Back in the good old days, it was starvation, war or pestilence that resulted in a person’s impromptu death. Nowadays it’s not the absence of food, but the very food we eat that is perceived as the potential mass killer.
In my lifetime alone, there have been dire warnings about ‘death by chicken’ via the bird flu virus — in 1985 it was a dose of salmonella via eggs that would carry you off –two years ago we were told that coffee drinking could be linked to higher miscarriage risk, and in 2003 that beef protein (containing bovine DNA) was being injected into chicken nuggets in order to add bulk to the product.
A year earlier we were warned that consuming swordfish and tuna could result in mercury poisoning, and it would be suicidal to eat warm water prawns from Asia as you would then be dosing up on the illegal nitrofurans — used to kill micro organisms in overcrowded shrimp farms and believed to cause cancer in humans.
If you are dying for a Chinese meal, you could very well have your wish after a Czech scientist in 1980 found that the food additive hydrolised vegetable protein contained dodgy levels of 3-MCPD, a chemical later linked to cancer in rats. Its also used by less scrupulous manufacturers to boost the flavour of soy sauce, with a recent random test of 22 out of 100 soy sauces on supermarket shelves in Britain found to contain more than the EU permitted amount of 3-MCPD. 1990, was a pretty disastrous year for the French water producer Perrier — their product was found to be contaminated with benzene, a particularly poisonous liquid shown to cause cancer in laboratory animals. The company had to swiftly withdraw more than 70 million bottles from sale in the US and Canada, with a further 90 million bottles being removed from shelves world wide, Perrier it is believed took a global financial hit of around 263 million pounds.
‘Baby killer cheese bug’ was the headline in March 1989 when high levels of Listeria monocytogenes in dairy and other products were linked to miscarriage, stillbirth and meningitis in babies of infected mothers. Pregnant women were told to steer clear of pate, soft ripened cheeses such as Brie, Gorgonzola, Danish blue, and Stilton, along with cottage cheese, cream and fromage frais.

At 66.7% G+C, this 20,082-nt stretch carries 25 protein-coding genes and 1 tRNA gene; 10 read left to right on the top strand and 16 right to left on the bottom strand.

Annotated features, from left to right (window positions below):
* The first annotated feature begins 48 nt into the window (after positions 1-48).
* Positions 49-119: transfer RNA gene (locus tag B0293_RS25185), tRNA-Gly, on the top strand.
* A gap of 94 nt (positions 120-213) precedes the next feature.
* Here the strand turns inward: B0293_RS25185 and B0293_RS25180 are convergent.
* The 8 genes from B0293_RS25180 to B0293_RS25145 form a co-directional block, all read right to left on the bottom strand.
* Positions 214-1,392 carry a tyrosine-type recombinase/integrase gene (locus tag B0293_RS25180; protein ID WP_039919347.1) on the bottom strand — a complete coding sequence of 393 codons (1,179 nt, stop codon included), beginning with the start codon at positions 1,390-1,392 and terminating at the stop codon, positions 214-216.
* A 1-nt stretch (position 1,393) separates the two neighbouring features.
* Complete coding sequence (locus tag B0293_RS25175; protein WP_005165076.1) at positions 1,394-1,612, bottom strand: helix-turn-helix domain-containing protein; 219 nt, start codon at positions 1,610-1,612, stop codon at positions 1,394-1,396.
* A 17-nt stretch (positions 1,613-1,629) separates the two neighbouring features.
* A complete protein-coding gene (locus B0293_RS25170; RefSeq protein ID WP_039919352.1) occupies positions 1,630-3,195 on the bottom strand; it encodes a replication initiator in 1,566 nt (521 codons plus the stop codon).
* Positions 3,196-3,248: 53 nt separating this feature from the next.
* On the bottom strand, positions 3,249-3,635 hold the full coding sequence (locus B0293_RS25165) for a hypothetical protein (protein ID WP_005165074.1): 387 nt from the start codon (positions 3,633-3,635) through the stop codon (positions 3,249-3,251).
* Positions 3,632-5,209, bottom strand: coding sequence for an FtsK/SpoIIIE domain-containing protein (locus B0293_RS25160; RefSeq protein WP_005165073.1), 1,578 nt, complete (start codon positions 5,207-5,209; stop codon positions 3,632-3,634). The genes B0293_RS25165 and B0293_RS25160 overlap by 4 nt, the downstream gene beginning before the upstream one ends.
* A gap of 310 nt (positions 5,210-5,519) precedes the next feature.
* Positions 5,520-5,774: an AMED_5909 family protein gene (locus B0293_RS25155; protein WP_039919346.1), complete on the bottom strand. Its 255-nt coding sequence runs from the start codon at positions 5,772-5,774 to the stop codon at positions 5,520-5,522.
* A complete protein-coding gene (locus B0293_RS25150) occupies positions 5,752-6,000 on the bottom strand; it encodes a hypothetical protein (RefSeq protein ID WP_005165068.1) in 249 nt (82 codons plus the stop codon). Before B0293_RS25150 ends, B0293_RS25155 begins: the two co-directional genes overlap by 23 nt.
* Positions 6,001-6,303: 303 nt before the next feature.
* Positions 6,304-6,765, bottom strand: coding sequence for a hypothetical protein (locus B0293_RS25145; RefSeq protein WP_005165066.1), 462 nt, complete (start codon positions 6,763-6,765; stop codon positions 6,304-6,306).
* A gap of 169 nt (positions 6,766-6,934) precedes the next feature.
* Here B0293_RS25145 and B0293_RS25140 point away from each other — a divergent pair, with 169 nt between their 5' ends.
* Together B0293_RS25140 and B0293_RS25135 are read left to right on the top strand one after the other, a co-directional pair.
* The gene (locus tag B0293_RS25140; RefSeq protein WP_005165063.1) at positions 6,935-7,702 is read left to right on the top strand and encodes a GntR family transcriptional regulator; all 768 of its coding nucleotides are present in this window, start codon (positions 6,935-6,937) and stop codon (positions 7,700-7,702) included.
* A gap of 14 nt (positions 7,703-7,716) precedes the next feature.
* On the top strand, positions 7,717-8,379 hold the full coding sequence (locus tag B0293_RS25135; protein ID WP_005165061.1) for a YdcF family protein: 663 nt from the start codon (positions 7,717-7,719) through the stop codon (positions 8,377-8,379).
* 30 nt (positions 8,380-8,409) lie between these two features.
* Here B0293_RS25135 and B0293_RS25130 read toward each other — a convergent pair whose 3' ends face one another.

Then there was the burgers with fries and side order of brain-eating bugs, with 100,000 cattle having been diagnosed in the late eighties early nineties as having BSE, or mad cow disease, which is known to result in the human form, vCJD. Scientists believe that the disease resulted from feeding meat by-products to herbivores.
There is an old Scottish legend that if you pick the salmon of wisdom from a fire on which it was being roasted and you burn your fingers, if you then lick them you will absorb all human knowledge. These days we are assured that to eat salmon is to absorb not worldly wisdom, but essential Omega-3 oils, and if you believe a recent report from the US our ‘king of fish’ is also stuffed to the gills with pollutant chemicals.
Panic ensued from Shetland to the Borders of Scotland as hundreds of thousands of workers involved in the £150 million salmon business tried to get some answers to what was seen as a near fatal blow to the Scottish reputation for supplying consistently quality foodstuffs. But, like all scare stories the resultant pro reports on the salmon scare from the EU the WHO, and the FDA, were not headline news. Their reports clearly stated; ‘All foods carry some risks — the levels of dioxins found in farmed Salmon are well below safety levels set by all the major international watchdog organisations. ‘It’s a question of balancing benefits and risks, with the known benefits of eating oily fish outweighing any possible risks.’
I then worked it out: to hit the upper limit recommended by the EU I would have to eat six 100g portions of salmon every single week, and at the price they charge in the supermarkets for imported Scottish salmon, I’d have killed myself through going into debt long before the dioxins claimed me.
So, for those brave folk out there, who still risk life and limb by regularly eating eggs, meat, shellfish, chickens, cheese, pate’s, fish, meringues, ice cream, even smarties, or the odd packet of jelly-babies, then, here is a splendid recipe to serve as that perfect lunchtime ‘killer dish’ for your guests.
Salmon Patties with Caper sauce.
Serves six as a main course.
1tbsp fresh lemon juice
1tbsp very finely chopped parsley
1tbsp canned or bottled drained and very finely chopped capers
2 slices of firm white bread
600g canned salmon drained skinned and boned.
1 medium egg
3 spring onions chopped
2tbsp Dijon mustard
2tsp Worcestershire sauce
¼ tsp Tabasco sauce
25g dried breadcrumbs
2tbsp vegetable oil
30g margarine or butter.
Prepare caper sauce-stir mayonnaise, lemon juice, parsley and capers together and put in a small bowl cover and place in fridge.
Process bread in a blender or food processor (using the knife blade)
Place in large bowl.
Add salmon/egg/spring onions/milk/mustard/Worcestershire and Tabasco sauce.
Mix lightly until blended, but leave salmon in largish chunks.
Shape the salmon mixture into six 1cm thick round patties.
Place the dried breadcrumbs on greaseproof paper, and very carefully dip patties one at a time into crumbs to coat.
Heat oil with margarine in 30cm frying pan over a medium heat.
Add salmon patties and cook 5-10 minutes turning once, until browned and heated all the way through.
Serve with the caper sauce, crusty bread, and a tangy rocket salad.